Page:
Brown, Richard A. “Spinal Health: The Backbone of Chiropractic’s Identity.” Journal of chiropractic humanities vol. 23,1 22-28. 8 Sep. 2016, doi:10.1016/j.echu.2016.07.002

Bussières, André E et al. “Spinal Manipulative Therapy and Other Conservative Treatments for Low Back Pain: A Guideline From the Canadian Chiropractic Guideline Initiative.” Journal of manipulative and physiological therapeutics vol. 41,4 (2018): 265-293. doi:10.1016/j.jmpt.2017.12.004

Maher, Jennifer L et al. “Exercise and Health-Related Risks of Physical Deconditioning After Spinal Cord Injury.” Topics in spinal cord injury rehabilitation vol. 23,3 (2017): 175-187. doi:10.1310/sci2303-175

Meeker, William C, and Scott Haldeman. “Chiropractic: a profession at the crossroads of mainstream and alternative medicine.” Annals of internal medicine vol. 136,3 (2002): 216-27. doi:10.7326/0003-4819-136-3-200202050-00010

TMJ: Jaw Disorders

TMJ: Jaw Disorders

The temporomandibular (tem-puh-roe-man-dib-u-lur) joint TMJ acts as a sliding hinge that connects the jawbone to the skull. There is one joint on each side of the jaw. TMJ jaw disorders are also known as temporomandibular disorders – TMD. These disorders affect the connecting point between the jaw and the skull that causes swelling and pain in the joint and the muscles that control movement. The disorder can be caused by a combination of factors, like stress, genetics, arthritis, or injury. The symptoms, pain, and discomfort are often temporary and can be relieved with self-care and nonsurgical treatment like chiropractic.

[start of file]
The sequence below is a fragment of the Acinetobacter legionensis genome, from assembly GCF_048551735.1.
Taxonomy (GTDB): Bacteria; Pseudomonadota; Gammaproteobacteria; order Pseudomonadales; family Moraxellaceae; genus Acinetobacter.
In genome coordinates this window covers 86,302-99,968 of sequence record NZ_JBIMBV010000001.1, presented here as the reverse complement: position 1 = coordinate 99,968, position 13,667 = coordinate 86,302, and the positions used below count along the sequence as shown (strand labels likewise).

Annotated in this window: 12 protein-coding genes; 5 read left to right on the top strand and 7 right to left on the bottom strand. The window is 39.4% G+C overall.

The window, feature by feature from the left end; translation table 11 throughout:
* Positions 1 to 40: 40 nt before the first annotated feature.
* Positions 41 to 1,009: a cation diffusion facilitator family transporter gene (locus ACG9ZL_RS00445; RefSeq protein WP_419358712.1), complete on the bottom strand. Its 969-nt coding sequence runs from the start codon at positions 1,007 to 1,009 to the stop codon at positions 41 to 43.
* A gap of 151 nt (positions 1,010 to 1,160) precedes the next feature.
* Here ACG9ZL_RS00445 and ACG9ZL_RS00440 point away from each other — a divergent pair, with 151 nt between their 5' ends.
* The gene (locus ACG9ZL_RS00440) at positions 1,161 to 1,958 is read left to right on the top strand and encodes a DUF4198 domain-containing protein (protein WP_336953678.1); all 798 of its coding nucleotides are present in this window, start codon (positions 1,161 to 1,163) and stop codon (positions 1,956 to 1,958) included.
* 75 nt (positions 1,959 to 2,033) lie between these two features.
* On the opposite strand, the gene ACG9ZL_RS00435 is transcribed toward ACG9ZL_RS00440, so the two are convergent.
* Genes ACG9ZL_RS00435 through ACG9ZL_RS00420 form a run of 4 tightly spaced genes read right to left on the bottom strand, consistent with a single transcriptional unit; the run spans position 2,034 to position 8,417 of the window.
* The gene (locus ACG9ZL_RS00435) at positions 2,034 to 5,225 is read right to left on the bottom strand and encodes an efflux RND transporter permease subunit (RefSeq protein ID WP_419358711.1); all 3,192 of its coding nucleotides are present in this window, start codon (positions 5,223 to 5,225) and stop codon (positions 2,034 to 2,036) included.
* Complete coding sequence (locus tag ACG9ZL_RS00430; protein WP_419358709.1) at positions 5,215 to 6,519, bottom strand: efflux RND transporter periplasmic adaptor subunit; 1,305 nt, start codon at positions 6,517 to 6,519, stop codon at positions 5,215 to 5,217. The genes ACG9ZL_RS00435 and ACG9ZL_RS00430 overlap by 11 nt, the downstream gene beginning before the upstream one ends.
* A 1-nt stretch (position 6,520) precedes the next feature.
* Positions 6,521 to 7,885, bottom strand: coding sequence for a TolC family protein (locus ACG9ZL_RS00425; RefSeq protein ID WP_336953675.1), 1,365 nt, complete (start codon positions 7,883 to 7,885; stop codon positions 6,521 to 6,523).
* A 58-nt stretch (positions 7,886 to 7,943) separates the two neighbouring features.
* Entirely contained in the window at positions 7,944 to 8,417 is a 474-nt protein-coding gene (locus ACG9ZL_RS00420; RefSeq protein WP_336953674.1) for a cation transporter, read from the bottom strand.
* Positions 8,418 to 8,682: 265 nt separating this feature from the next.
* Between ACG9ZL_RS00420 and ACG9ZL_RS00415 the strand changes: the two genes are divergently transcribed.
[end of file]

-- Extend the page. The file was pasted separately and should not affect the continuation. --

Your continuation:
TMJ: Jaw Disorders

Jaw Disorders

If the jaw is not moving correctly or becomes imbalanced, it can stress the temporomandibular joint. If this happens, the jaw muscles and the neck and shoulder muscles can tense up and over time become fatigued as they overwork to compensate and keep the jaw balanced. The bones that interact in the joint are covered with cartilage and are separated by a small shock-absorbing disc to maintain smooth movement. Jaw disorders can happen if:

  • The disc erodes or moves out of alignment.
  • The joint’s cartilage is damaged by arthritis.
  • The joint is damaged by impact trauma like hitting the head from a fall or sports accident.
  • Individuals that have been in an automobile accident.

Other factors include:

Symptoms

Symptoms of TMJ vary from case to case. These symptoms might include:

  • Problems with opening or closing the mouth
  • Difficulty or pain while chewing
  • Pain or tenderness of the jaw
  • Pain in one or both of the temporomandibular joints
  • Aching facial pain
  • Neck and shoulder pain
  • Headaches
  • Aching pain in and around the ear
  • Dizziness
  • Locking of the joint
  • Clicking sound
  • Grating sensation

Chiropractic Relief